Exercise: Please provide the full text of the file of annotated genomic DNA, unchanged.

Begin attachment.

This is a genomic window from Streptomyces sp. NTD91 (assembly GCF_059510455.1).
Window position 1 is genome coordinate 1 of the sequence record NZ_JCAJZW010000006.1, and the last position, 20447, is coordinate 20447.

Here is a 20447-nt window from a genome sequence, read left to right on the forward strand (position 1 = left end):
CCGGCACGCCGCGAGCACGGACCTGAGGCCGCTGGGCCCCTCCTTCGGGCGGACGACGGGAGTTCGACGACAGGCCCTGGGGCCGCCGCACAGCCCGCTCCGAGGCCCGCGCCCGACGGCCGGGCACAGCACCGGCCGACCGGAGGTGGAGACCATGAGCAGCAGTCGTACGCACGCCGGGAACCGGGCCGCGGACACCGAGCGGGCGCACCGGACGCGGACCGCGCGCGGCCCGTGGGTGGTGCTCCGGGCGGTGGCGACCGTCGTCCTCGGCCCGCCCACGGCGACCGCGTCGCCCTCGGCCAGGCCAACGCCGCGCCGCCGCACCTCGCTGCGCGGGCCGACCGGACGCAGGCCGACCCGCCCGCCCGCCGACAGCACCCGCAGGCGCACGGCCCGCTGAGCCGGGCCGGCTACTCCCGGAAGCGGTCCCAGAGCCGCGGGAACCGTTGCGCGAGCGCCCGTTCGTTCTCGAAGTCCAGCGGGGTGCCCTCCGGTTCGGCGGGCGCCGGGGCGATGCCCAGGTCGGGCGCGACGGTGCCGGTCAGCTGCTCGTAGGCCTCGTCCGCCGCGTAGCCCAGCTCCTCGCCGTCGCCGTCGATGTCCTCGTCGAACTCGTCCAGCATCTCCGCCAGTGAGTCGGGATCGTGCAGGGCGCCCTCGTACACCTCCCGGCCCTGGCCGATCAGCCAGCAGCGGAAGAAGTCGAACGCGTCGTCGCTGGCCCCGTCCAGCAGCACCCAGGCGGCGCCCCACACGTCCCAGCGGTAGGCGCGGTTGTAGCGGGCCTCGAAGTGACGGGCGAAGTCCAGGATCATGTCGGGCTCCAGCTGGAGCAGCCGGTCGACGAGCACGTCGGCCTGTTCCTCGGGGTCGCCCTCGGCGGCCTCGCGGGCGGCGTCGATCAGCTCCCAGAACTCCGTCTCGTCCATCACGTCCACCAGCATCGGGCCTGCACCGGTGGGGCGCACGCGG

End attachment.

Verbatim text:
This is a genomic window from Streptomyces sp. NTD91 (assembly GCF_059510455.1).
Window position 1 is genome coordinate 1 of the sequence record NZ_JCAJZW010000006.1, and the last position, 20447, is coordinate 20447.

Here is a 20447-nt window from a genome sequence, read left to right on the forward strand (position 1 = left end):
CCGGCACGCCGCGAGCACGGACCTGAGGCCGCTGGGCCCCTCCTTCGGGCGGACGACGGGAGTTCGACGACAGGCCCTGGGGCCGCCGCACAGCCCGCTCCGAGGCCCGCGCCCGACGGCCGGGCACAGCACCGGCCGACCGGAGGTGGAGACCATGAGCAGCAGTCGTACGCACGCCGGGAACCGGGCCGCGGACACCGAGCGGGCGCACCGGACGCGGACCGCGCGCGGCCCGTGGGTGGTGCTCCGGGCGGTGGCGACCGTCGTCCTCGGCCCGCCCACGGCGACCGCGTCGCCCTCGGCCAGGCCAACGCCGCGCCGCCGCACCTCGCTGCGCGGGCCGACCGGACGCAGGCCGACCCGCCCGCCCGCCGACAGCACCCGCAGGCGCACGGCCCGCTGAGCCGGGCCGGCTACTCCCGGAAGCGGTCCCAGAGCCGCGGGAACCGTTGCGCGAGCGCCCGTTCGTTCTCGAAGTCCAGCGGGGTGCCCTCCGGTTCGGCGGGCGCCGGGGCGATGCCCAGGTCGGGCGCGACGGTGCCGGTCAGCTGCTCGTAGGCCTCGTCCGCCGCGTAGCCCAGCTCCTCGCCGTCGCCGTCGATGTCCTCGTCGAACTCGTCCAGCATCTCCGCCAGTGAGTCGGGATCGTGCAGGGCGCCCTCGTACACCTCCCGGCCCTGGCCGATCAGCCAGCAGCGGAAGAAGTCGAACGCGTCGTCGCTGGCCCCGTCCAGCAGCACCCAGGCGGCGCCCCACACGTCCCAGCGGTAGGCGCGGTTGTAGCGGGCCTCGAAGTGACGGGCGAAGTCCAGGATCATGTCGGGCTCCAGCTGGAGCAGCCGGTCGACGAGCACGTCGGCCTGTTCCTCGGGGTCGCCCTCGGCGGCCTCGCGGGCGGCGTCGATCAGCTCCCAGAACTCCGTCTCGTCCATCACGTCCACCAGCATCGGGCCTGCACCGGTGGGGCGCACGCGG